A. The area of responsibility of the First Escort Fleet had been the area from JAPAN to SINGAPORE, including the PHILIPPINES and CHINA Coast. Prior to being placed under the Combined Fleet, the Combined Escort Fleet cooperated with the area and expeditionary fleets in the South Seas for escort work, but this cooperation took place only on the highest echelon between the Combined Escort Fleet headquarters and the Combined Fleet headquarters. Each office was able to issue orders only to fleets specifically under their command. After the third of August 1944, the Combined Escort Fleet issued orders directly to the area and expeditionary fleets in the South Seas as well as to the First Escort Fleet, in matters of convoy escorting.

Q. Were the vessels of the expeditionary fleets and area fleets assigned permanently to escort duty or were different ships used from time to time.
A. After August 1944, escort vessels belonging to the area and expeditionary fleets were practically always used on orders from the First Escort Fleet. However, they remained attached to units to which they had been previously attached and were serviced and supplied by those same units. The reason for their availability to the First Escort Fleet was largely that other than escort there was no real need for them at all.

Q. In Western NEW GUINEA and the CELEBES Area, between March 1944 and October 1944. what was the most effective United States form of attack against shipping?
A. I thing submarines were the worst. Anyway up to the end of last year (1944) subs were the most terrible attack force; after that time the air force was. However, the Task Force air raids on TRUK in February and PALAU at the end of March 1944 did terrible damage.

Q. What effect did the Carrier Task Force raid on TRUK on February 17, 1944 have on merchant shipping?
A. At that time we lost several big tankers, some of them over 20,000 tons. Merchant ship losses at TRUK and in the SOUTH CHINA SEA during February 1944 were the greatest losses for any month of the war, and the loss in the TRUK raid amounted to approximately half of the total for the month.

Q. What effect on shipping did the carrier raids on PALAU at the end of March 1944 have?
A. This time also, tankers were chief victims. Not so many were lost as at TRUK, but it was most vital damage. So far as movement or operation of the Combined Fleet was concerned, the loss of tankers in these two raids was very serious. It also influenced the transportation of oil from the NETHERLANDS EAST INDIES to the EMPIRE.

Q. When was the Combined Escort Fleet created?
A. The Combined Escort Fleet was originally organized on the 15th of November 1943 because of the very heavy losses which occurred to shipping in the general area of the BISMARKS where escorts had not been adequate or well organized.

Q. What caused those losses? Submarines, air or surface action?
A. These losses were largely due to submarines. Of course I can't remember exactly. I think, also, air force attacks were most terrible.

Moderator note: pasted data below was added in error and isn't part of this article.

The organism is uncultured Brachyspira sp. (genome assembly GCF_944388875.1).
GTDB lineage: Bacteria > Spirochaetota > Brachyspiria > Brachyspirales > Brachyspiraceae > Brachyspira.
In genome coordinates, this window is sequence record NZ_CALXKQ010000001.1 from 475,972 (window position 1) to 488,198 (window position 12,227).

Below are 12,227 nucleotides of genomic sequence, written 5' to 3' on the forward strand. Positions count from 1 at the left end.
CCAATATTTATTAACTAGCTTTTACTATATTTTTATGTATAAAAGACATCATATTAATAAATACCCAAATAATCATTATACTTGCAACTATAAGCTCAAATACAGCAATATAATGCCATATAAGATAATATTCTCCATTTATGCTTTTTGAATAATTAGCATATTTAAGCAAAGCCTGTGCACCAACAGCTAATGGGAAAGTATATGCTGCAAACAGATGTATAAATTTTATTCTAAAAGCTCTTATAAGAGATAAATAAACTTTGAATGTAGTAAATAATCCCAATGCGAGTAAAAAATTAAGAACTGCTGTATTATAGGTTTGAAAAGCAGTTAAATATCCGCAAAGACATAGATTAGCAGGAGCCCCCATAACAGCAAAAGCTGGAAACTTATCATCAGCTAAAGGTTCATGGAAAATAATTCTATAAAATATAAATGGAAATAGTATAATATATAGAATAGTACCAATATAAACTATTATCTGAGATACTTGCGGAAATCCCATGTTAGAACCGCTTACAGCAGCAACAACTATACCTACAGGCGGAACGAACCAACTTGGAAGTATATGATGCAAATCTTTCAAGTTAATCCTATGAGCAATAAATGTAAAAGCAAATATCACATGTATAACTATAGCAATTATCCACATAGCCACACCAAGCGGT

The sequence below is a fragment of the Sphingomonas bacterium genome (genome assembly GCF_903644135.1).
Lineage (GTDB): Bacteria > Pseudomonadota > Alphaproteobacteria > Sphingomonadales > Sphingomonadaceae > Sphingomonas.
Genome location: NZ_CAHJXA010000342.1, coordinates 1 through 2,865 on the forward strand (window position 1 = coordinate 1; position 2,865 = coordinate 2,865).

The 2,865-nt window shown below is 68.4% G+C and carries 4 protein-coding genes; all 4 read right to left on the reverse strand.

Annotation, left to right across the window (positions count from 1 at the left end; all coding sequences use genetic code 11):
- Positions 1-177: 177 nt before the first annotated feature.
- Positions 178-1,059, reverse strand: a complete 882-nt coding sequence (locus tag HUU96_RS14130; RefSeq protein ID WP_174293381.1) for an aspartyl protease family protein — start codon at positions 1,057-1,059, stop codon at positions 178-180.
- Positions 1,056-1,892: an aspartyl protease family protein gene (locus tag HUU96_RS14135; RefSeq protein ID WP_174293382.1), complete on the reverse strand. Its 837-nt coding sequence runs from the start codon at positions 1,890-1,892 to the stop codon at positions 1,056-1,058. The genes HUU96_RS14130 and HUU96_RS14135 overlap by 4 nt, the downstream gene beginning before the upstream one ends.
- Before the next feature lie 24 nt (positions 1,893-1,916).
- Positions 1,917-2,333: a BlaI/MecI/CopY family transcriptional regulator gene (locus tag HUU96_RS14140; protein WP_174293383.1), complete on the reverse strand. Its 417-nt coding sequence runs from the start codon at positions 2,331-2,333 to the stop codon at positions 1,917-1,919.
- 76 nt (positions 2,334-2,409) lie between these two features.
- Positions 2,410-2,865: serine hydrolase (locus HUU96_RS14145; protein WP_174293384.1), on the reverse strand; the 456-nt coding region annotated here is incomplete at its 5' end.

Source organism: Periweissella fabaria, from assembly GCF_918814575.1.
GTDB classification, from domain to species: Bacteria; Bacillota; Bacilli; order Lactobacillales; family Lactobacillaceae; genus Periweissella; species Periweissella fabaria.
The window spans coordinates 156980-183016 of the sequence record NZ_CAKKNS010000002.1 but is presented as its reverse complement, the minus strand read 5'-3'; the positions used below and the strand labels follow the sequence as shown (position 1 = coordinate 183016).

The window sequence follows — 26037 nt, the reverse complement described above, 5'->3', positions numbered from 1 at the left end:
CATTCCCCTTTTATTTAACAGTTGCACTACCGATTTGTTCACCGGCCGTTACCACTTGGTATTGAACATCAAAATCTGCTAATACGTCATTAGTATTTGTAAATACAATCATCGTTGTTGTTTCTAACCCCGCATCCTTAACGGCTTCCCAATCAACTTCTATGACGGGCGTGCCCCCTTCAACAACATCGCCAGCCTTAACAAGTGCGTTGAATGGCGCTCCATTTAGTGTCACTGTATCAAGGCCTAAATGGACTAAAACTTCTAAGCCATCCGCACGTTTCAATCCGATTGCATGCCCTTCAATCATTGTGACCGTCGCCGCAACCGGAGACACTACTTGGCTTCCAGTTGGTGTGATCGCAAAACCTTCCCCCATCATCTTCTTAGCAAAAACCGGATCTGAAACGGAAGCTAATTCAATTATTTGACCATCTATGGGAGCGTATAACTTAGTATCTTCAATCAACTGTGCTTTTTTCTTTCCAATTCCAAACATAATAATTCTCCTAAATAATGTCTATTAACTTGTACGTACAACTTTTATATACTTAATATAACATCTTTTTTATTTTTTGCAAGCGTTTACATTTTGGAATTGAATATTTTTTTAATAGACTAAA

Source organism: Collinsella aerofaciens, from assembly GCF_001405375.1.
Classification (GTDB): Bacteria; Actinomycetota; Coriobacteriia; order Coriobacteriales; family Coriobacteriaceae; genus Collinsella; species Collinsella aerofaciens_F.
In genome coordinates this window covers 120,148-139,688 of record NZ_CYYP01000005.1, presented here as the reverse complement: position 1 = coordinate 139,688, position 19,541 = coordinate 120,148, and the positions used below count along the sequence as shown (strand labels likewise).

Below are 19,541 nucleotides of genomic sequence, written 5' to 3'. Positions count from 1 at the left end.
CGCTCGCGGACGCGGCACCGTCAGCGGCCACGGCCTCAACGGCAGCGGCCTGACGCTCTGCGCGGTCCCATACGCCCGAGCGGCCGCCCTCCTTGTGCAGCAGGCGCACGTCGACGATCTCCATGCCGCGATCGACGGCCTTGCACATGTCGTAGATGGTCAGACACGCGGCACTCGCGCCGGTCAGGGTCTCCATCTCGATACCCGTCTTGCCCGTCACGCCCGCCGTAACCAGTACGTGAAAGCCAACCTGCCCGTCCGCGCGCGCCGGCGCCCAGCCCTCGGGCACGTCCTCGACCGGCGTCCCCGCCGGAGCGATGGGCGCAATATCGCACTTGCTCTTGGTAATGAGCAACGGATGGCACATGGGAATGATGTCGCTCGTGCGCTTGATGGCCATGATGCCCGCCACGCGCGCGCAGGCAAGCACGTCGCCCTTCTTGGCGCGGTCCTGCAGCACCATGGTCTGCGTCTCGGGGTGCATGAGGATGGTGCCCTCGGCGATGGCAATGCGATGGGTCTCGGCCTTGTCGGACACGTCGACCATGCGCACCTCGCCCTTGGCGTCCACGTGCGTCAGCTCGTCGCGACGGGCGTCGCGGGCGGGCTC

Q. In the area of the MOLUCCAS and CELEBES in the summer of 1944, were night air attacks against shipping troublesome? If so, what effect did they have on shipping and escort?
A. Of course they were troublesome, but we did not have so much shipping there. We very quickly abandoned that area. We transported many troops from MANILA to HALMAHERA passing south of MINDANAO, and lost many ships in the CELEBES SEA. Submarines were most dangerous.

Q. After August 1944 did you have enough escort shipping to move your vessels as fast as you wanted to?
A. The supply of the escort vessels available to the Combined Escort Fleet after 3 August 1944 was less than prior to that date. The change in organization at that time was initiated by the Combined Fleet, and the Combined Escort Fleet did not think at that time that from their point of view it was a good change. It meant that their vessels could be used by the Combined Fleet for offensive and defensive operations. We had insufficient force of escort throughout the war and the organizational change of 3 August 1944 did not improve the situation. Furthermore, during the carrier attacks on FORMOSA in October 1944, aircraft suitable for scouting and anti-submarine patrol were practically eliminated. Prior to the organizational change in August 1944, these aircraft for anti-submarine patrol were for the exclusive use of Combined Escort Fleet and could not be used in offensive operations by the Combined Fleet.

Q. When did the aircraft attacks against your shipping in the SOUTH CHINA SEA first become very serious?
A. As I recall, the first time was the carrier attack on January 12, 1945 off CAMRANH Bay.

Q. What form of air attack was considered most dangerous to shipping?
A. I think the carrier air force attack was most dangerous; torpedo attack was most vital, next divebombing and strafing was most dangerous. But single plane attacks against our anti-submarine planes had a very serious effect, because we depended very much on those anti-submarine planes and those planes were shot down and gradually diminish in strength.

Q. In the SOUTH CHINA SEA, carrier attacks occurred only in January 1945. Those carrier attacks were made on SAIGON, HONGKONG, and TOURANE. Do you know how many ships were lost to those carrier attacks?
A. I am not certain but I think more than ten tankers were lost at TOURANE and SAIGON on the same day, and about five or six tankers were lost in HONGKONG a few days later. The first day in HONGKONG there wasn't very serious damage but on the second day all shipping (mostly tankers) was annihilated.

Q. When air attacks along the CHINA Coast drove the shipping to the channels inside of the small islands, did that increase losses due to grounding or have other serious effect on shipping?